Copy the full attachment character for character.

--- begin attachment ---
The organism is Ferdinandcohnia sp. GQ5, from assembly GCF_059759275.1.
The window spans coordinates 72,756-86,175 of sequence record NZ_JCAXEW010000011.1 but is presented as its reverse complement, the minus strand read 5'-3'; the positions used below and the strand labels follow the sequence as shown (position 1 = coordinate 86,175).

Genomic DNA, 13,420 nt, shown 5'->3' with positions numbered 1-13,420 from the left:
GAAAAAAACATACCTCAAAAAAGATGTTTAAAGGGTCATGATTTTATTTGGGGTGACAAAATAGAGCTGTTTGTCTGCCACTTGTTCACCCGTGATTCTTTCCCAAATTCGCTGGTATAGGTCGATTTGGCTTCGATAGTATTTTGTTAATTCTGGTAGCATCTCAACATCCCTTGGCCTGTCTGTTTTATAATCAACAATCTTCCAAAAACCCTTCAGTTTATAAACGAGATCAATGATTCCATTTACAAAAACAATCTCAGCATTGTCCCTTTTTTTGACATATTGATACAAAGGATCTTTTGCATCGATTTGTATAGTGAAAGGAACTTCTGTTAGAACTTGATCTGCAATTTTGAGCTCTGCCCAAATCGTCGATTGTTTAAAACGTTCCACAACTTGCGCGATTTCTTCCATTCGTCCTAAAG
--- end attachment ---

The organism is Ferdinandcohnia sp. GQ5, from assembly GCF_059759275.1.
The window spans coordinates 72,756-86,175 of sequence record NZ_JCAXEW010000011.1 but is presented as its reverse complement, the minus strand read 5'-3'; the positions used below and the strand labels follow the sequence as shown (position 1 = coordinate 86,175).

Genomic DNA, 13,420 nt, shown 5'->3' with positions numbered 1-13,420 from the left:
GAAAAAAACATACCTCAAAAAAGATGTTTAAAGGGTCATGATTTTATTTGGGGTGACAAAATAGAGCTGTTTGTCTGCCACTTGTTCACCCGTGATTCTTTCCCAAATTCGCTGGTATAGGTCGATTTGGCTTCGATAGTATTTTGTTAATTCTGGTAGCATCTCAACATCCCTTGGCCTGTCTGTTTTATAATCAACAATCTTCCAAAAACCCTTCAGTTTATAAACGAGATCAATGATTCCATTTACAAAAACAATCTCAGCATTGTCCCTTTTTTTGACATATTGATACAAAGGATCTTTTGCATCGATTTGTATAGTGAAAGGAACTTCTGTTAGAACTTGATCTGCAATTTTGAGCTCTGCCCAAATCGTCGATTGTTTAAAACGTTCCACAACTTGCGCGATTTCTTCCATTCGTCCTAAAG